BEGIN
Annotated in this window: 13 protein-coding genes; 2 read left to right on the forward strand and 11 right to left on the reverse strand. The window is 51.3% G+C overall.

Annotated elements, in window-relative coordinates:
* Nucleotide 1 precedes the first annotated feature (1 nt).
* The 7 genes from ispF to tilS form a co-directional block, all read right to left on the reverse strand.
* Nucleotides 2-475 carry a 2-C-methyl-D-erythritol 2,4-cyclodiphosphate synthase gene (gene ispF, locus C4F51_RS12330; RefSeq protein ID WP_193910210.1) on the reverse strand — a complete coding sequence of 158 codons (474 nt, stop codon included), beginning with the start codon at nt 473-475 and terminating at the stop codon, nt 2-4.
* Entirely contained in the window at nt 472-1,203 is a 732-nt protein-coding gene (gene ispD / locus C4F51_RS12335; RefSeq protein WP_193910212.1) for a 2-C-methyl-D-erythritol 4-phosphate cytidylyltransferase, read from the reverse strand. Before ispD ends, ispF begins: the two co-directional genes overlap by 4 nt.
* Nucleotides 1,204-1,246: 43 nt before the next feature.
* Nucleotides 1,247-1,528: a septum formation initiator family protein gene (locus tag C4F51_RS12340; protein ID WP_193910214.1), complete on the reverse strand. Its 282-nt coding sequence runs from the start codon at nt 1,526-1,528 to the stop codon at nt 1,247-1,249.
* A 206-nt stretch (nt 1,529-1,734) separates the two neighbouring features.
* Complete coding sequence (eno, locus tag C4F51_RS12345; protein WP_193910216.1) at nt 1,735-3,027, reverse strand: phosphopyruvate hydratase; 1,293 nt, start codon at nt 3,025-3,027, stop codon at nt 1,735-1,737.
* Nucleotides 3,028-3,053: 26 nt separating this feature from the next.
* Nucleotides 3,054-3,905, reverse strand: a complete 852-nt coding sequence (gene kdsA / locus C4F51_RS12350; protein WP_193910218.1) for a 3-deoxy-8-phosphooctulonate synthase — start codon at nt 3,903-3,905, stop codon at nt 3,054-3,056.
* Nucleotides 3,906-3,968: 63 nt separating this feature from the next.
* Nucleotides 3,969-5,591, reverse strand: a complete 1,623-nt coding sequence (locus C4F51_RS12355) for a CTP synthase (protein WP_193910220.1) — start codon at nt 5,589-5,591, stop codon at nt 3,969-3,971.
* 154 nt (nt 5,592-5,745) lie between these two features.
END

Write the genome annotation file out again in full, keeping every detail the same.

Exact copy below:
Annotated in this window: 13 protein-coding genes; 2 read left to right on the forward strand and 11 right to left on the reverse strand. The window is 51.3% G+C overall.

Annotated elements, in window-relative coordinates:
* Nucleotide 1 precedes the first annotated feature (1 nt).
* The 7 genes from ispF to tilS form a co-directional block, all read right to left on the reverse strand.
* Nucleotides 2-475 carry a 2-C-methyl-D-erythritol 2,4-cyclodiphosphate synthase gene (gene ispF, locus C4F51_RS12330; RefSeq protein ID WP_193910210.1) on the reverse strand — a complete coding sequence of 158 codons (474 nt, stop codon included), beginning with the start codon at nt 473-475 and terminating at the stop codon, nt 2-4.
* Entirely contained in the window at nt 472-1,203 is a 732-nt protein-coding gene (gene ispD / locus C4F51_RS12335; RefSeq protein WP_193910212.1) for a 2-C-methyl-D-erythritol 4-phosphate cytidylyltransferase, read from the reverse strand. Before ispD ends, ispF begins: the two co-directional genes overlap by 4 nt.
* Nucleotides 1,204-1,246: 43 nt before the next feature.
* Nucleotides 1,247-1,528: a septum formation initiator family protein gene (locus tag C4F51_RS12340; protein ID WP_193910214.1), complete on the reverse strand. Its 282-nt coding sequence runs from the start codon at nt 1,526-1,528 to the stop codon at nt 1,247-1,249.
* A 206-nt stretch (nt 1,529-1,734) separates the two neighbouring features.
* Complete coding sequence (eno, locus tag C4F51_RS12345; protein WP_193910216.1) at nt 1,735-3,027, reverse strand: phosphopyruvate hydratase; 1,293 nt, start codon at nt 3,025-3,027, stop codon at nt 1,735-1,737.
* Nucleotides 3,028-3,053: 26 nt separating this feature from the next.
* Nucleotides 3,054-3,905, reverse strand: a complete 852-nt coding sequence (gene kdsA / locus C4F51_RS12350; protein WP_193910218.1) for a 3-deoxy-8-phosphooctulonate synthase — start codon at nt 3,903-3,905, stop codon at nt 3,054-3,056.
* Nucleotides 3,906-3,968: 63 nt separating this feature from the next.
* Nucleotides 3,969-5,591, reverse strand: a complete 1,623-nt coding sequence (locus C4F51_RS12355) for a CTP synthase (protein WP_193910220.1) — start codon at nt 5,589-5,591, stop codon at nt 3,969-3,971.
* 154 nt (nt 5,592-5,745) lie between these two features.